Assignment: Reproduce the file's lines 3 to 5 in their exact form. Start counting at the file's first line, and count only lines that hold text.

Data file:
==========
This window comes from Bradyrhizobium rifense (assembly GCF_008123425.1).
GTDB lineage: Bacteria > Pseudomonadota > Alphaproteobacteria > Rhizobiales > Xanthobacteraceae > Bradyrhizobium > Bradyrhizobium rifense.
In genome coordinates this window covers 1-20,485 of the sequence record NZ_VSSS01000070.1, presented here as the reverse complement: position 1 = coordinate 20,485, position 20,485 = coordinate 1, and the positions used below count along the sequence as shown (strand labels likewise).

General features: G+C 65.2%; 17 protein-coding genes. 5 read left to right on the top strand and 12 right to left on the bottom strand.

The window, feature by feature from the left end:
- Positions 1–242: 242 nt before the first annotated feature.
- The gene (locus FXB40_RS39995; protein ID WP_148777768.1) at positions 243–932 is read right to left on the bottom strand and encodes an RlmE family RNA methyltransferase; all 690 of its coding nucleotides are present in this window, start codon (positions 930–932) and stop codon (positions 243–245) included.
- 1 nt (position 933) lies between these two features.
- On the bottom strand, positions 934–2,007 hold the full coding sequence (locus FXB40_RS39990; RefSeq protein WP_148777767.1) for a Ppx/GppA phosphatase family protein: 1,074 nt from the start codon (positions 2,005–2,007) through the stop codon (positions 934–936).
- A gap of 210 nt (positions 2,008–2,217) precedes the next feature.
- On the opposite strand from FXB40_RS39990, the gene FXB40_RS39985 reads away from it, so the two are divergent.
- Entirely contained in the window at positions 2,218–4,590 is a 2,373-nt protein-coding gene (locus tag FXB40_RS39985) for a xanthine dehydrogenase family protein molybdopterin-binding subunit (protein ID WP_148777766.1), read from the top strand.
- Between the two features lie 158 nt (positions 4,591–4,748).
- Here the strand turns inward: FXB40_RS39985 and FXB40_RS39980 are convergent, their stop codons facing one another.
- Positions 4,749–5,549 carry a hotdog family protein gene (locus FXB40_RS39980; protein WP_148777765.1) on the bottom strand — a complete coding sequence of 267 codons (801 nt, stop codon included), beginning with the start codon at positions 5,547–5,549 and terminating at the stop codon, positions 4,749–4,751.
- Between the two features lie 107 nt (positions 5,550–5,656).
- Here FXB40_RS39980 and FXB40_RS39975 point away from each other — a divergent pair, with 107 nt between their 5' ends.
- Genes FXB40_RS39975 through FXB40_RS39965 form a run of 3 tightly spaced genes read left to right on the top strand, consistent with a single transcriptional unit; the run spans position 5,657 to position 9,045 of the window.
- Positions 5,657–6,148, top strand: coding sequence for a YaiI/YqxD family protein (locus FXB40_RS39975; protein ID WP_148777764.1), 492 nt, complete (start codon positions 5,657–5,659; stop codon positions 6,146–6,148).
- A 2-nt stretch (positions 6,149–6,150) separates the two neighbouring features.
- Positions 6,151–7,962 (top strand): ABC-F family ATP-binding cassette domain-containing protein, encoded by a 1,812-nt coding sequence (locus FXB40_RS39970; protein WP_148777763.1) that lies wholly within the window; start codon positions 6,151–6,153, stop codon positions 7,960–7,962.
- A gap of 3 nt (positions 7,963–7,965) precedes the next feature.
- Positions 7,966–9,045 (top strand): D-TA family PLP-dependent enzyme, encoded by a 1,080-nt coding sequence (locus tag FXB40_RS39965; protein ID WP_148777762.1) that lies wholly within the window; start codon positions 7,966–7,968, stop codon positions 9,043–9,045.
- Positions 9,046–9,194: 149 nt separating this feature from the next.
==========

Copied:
In genome coordinates this window covers 1-20,485 of the sequence record NZ_VSSS01000070.1, presented here as the reverse complement: position 1 = coordinate 20,485, position 20,485 = coordinate 1, and the positions used below count along the sequence as shown (strand labels likewise).

General features: G+C 65.2%; 17 protein-coding genes. 5 read left to right on the top strand and 12 right to left on the bottom strand.

The window, feature by feature from the left end: